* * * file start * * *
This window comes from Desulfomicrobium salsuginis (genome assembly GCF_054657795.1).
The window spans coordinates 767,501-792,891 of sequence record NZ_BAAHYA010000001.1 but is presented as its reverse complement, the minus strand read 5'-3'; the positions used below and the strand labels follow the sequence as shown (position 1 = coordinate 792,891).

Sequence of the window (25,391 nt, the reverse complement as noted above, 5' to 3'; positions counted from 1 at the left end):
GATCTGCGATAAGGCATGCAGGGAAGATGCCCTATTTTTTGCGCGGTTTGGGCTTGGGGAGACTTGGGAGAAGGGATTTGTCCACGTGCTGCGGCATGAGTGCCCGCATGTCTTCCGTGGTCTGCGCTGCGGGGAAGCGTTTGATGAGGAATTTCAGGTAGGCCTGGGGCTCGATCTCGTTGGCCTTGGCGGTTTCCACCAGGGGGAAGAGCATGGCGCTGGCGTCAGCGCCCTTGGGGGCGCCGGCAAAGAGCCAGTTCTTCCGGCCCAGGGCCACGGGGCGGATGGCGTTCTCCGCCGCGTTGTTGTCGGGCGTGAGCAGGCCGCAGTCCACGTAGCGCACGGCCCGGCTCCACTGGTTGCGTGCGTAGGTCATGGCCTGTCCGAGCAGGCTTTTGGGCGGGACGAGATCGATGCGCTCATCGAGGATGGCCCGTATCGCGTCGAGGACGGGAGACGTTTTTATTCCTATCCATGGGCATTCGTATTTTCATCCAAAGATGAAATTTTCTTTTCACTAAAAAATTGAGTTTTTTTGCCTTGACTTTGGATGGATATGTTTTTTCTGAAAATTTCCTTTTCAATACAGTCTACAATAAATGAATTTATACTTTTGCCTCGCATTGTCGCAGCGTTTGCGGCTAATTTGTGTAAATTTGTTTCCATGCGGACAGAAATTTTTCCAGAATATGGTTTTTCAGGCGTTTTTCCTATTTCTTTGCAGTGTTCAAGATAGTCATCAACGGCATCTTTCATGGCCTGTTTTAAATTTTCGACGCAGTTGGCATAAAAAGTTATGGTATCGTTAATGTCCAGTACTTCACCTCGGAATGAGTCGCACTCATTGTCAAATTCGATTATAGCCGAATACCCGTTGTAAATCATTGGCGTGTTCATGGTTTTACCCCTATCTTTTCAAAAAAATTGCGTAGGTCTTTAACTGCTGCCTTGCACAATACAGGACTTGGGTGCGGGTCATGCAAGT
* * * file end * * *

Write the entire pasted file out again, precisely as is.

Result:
This window comes from Desulfomicrobium salsuginis (genome assembly GCF_054657795.1).
The window spans coordinates 767,501-792,891 of sequence record NZ_BAAHYA010000001.1 but is presented as its reverse complement, the minus strand read 5'-3'; the positions used below and the strand labels follow the sequence as shown (position 1 = coordinate 792,891).

Sequence of the window (25,391 nt, the reverse complement as noted above, 5' to 3'; positions counted from 1 at the left end):
GATCTGCGATAAGGCATGCAGGGAAGATGCCCTATTTTTTGCGCGGTTTGGGCTTGGGGAGACTTGGGAGAAGGGATTTGTCCACGTGCTGCGGCATGAGTGCCCGCATGTCTTCCGTGGTCTGCGCTGCGGGGAAGCGTTTGATGAGGAATTTCAGGTAGGCCTGGGGCTCGATCTCGTTGGCCTTGGCGGTTTCCACCAGGGGGAAGAGCATGGCGCTGGCGTCAGCGCCCTTGGGGGCGCCGGCAAAGAGCCAGTTCTTCCGGCCCAGGGCCACGGGGCGGATGGCGTTCTCCGCCGCGTTGTTGTCGGGCGTGAGCAGGCCGCAGTCCACGTAGCGCACGGCCCGGCTCCACTGGTTGCGTGCGTAGGTCATGGCCTGTCCGAGCAGGCTTTTGGGCGGGACGAGATCGATGCGCTCATCGAGGATGGCCCGTATCGCGTCGAGGACGGGAGACGTTTTTATTCCTATCCATGGGCATTCGTATTTTCATCCAAAGATGAAATTTTCTTTTCACTAAAAAATTGAGTTTTTTTGCCTTGACTTTGGATGGATATGTTTTTTCTGAAAATTTCCTTTTCAATACAGTCTACAATAAATGAATTTATACTTTTGCCTCGCATTGTCGCAGCGTTTGCGGCTAATTTGTGTAAATTTGTTTCCATGCGGACAGAAATTTTTCCAGAATATGGTTTTTCAGGCGTTTTTCCTATTTCTTTGCAGTGTTCAAGATAGTCATCAACGGCATCTTTCATGGCCTGTTTTAAATTTTCGACGCAGTTGGCATAAAAAGTTATGGTATCGTTAATGTCCAGTACTTCACCTCGGAATGAGTCGCACTCATTGTCAAATTCGATTATAGCCGAATACCCGTTGTAAATCATTGGCGTGTTCATGGTTTTACCCCTATCTTTTCAAAAAAATTGCGTAGGTCTTTAACTGCTGCCTTGCACAATACAGGACTTGGGTGCGGGTCATGCAAGT